The emerging countries have learned a recipe for growth from China. Almost all of them are now devoting at least 3% of their GDP to foreign exchange accumulations in order to give themselves a competitive advantage in international trade. This year, more and more of them will copy China's barriers to products from the advanced economies.

The advanced economies, not the emerging economies, will continue to be stuck in high-unemployment economic stagnation for the next several years. They will continue to elect incompetent leaders who won't have the wisdom or power to solve their problems by balancing budgets and trade. In less than 5 years, the dollar will crash, and the emerging economies will be dragged down into the global depression from which the advanced economies never emerged.

Your Name:

Post a Comment:




  • Richmans' Blog    RSS
  • Our New Book - Balanced Trade
  • Buy Trading Away Our Future
  • Read Trading Away Our Future
  • Richmans' Commentaries
  • ITA Working Papers
  • ITA on Facebook
  • Contact Us

    Archive
    Sep 2017
    Aug 2017
    Jul 2017
    Jun 2017
    May 2017
    Apr 2017
    Mar 2017
    Feb 2017
    Jan 2017
    Dec 2016
    Nov 2016
    Oct 2016
    Sep 2016
    Aug 2016
    Jul 2016
    Jun 2016
    May 2016
    Apr 2016
    Mar 2016
    Feb 2016
    Jan 2016
    Dec 2015
    Nov 2015
    Oct 2015
    Sep 2015
    Aug 2015
    Jul 2015
    Jun 2015
    May 2015
    Apr 2015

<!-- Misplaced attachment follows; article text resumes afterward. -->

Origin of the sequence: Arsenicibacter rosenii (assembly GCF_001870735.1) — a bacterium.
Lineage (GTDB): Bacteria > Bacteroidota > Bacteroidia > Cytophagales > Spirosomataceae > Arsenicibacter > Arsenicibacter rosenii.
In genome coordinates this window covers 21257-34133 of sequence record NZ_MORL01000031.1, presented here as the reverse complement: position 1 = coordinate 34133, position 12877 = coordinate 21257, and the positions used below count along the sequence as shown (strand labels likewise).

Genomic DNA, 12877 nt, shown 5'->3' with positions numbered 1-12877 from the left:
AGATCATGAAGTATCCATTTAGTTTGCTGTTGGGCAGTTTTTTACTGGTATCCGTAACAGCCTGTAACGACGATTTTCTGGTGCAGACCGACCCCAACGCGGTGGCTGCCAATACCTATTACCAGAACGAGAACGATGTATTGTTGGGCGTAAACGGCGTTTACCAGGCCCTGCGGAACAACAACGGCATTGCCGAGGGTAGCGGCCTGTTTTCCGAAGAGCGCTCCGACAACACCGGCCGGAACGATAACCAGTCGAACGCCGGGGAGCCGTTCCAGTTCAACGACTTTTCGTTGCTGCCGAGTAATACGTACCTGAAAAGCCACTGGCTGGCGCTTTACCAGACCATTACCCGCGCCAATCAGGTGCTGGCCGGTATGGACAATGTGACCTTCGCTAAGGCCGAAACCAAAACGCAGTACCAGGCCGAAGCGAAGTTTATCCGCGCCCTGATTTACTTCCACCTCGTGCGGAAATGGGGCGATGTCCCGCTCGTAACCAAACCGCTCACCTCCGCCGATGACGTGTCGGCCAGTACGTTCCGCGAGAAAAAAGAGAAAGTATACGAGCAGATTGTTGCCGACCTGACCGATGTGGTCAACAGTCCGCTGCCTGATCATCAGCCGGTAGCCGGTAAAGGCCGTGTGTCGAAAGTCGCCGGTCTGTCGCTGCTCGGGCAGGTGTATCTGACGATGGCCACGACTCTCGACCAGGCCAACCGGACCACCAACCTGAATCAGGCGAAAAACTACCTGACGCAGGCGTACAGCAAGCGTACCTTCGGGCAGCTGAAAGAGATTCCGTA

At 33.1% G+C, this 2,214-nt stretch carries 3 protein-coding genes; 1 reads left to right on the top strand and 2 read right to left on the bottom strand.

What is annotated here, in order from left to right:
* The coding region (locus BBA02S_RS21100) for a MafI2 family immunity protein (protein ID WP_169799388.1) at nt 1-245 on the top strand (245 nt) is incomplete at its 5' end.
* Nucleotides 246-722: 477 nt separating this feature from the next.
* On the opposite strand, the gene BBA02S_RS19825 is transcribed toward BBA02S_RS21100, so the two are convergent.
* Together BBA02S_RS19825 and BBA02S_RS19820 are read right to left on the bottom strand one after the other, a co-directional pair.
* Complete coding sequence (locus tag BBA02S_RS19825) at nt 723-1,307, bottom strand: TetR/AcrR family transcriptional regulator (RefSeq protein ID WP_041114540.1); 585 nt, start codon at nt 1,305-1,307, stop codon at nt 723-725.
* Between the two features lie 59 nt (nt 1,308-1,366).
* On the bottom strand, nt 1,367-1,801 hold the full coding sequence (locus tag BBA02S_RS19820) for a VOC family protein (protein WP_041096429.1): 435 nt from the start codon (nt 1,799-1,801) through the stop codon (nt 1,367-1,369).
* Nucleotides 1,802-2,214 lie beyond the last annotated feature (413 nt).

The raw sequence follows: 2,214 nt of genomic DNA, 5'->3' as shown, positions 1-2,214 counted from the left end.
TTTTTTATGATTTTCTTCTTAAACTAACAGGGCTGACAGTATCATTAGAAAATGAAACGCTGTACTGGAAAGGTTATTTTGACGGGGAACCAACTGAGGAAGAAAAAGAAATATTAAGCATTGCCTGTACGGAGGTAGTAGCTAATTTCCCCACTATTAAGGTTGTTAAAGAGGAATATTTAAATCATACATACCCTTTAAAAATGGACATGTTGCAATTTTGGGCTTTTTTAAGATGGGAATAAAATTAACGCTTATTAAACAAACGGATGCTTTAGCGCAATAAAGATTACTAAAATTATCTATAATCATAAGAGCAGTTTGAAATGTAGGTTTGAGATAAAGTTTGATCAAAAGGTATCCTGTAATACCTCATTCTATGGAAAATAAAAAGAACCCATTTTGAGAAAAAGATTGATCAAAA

Mar 2015
    Feb 2015
    Jan 2015
    Dec 2014
    Nov 2014
    Oct 2014
    Sep 2014
    Aug 2014
    Jul 2014
    Jun 2014
    May 2014
    Apr 2014
    Mar 2014
    Feb 2014
    Jan 2014
    Dec 2013
    Nov 2013
    Oct 2013
    Sep 2013
    Aug 2013
    Jul 2013
    Jun 2013
    May 2013
    Apr 2013
    Mar 2013
    Feb 2013
    Jan 2013
    Dec 2012
    Nov 2012
    Oct 2012
    Sep 2012
    Aug 2012
    Jul 2012
    Jun 2012
    May 2012
    Apr 2012
    Mar 2012
    Feb 2012
    Jan 2012
    Dec 2011
    November 2011
    October 2011
    September 2011
    August 2011
    July 2011
    June 2011
    May 2011
    April 2011
    March 2011
    February 2011
    January 2011
    December 2010

    November 2010
    October 2010
    September 2010
    August 2010
    July 2010
    June 2010
    May 2010
    April 2010
    March 2010
    February 2010
    January 2010

    Categories:
    Book Reviews
    Capital Gains Taxation
    Corporate Income Tax
    Consumption Taxes
    Economy - Long Term
    Economy - Short Term
    Environmental Regulation
    Real Estate Taxation
    Trade

    Miscellaneous

    Outside Links:

  • American Economic Alert
  • American Jobs Alliance
  • Angry Bear Blog
  • Economy in Crisis
  • Econbrowser
  • Emmanuel Goldstein's Blog
  • Levy Economics Institute
  • McKeever Institute
  • Michael Pettis Blog
  • Naked Capitalism
  • Natural Born Conservative
  • Science & Public Policy Inst.
  • TradeReform.org
  • Votersway Blog
  • Watt's Up With That


    Wikipedia:

  • [An] extensive argument for balanced trade, and a program to achieve balanced trade is presented in Trading Away Our Future, by Raymond Richman, Howard Richman and Jesse Richman. “A minimum standard for ensuring that trade does benefit all is that trade should be relatively in balance.” [Balanced Trade entry]

    Journal of Economic Literature:

  • [Trading Away Our Future] Examines the costs and benefits of U.S. trade and tax policies. Discusses why trade deficits matter; root of the trade deficit; the “ostrich” and “eagles” attitudes; how to balance trade; taxation of capital gains; the real estate tax; the corporate income tax; solving the low savings problem; how to protect one’s assets; and a program for a strong America....

    Atlantic Economic Journal:

  • In Trading Away Our Future   Richman ... advocates the immediate adoption of a set of public policy proposal designed to reduce the trade deficit and increase domestic savings.... the set of public policy proposals is a wake-up call... [February 17, 2009 review by T.H. Cate]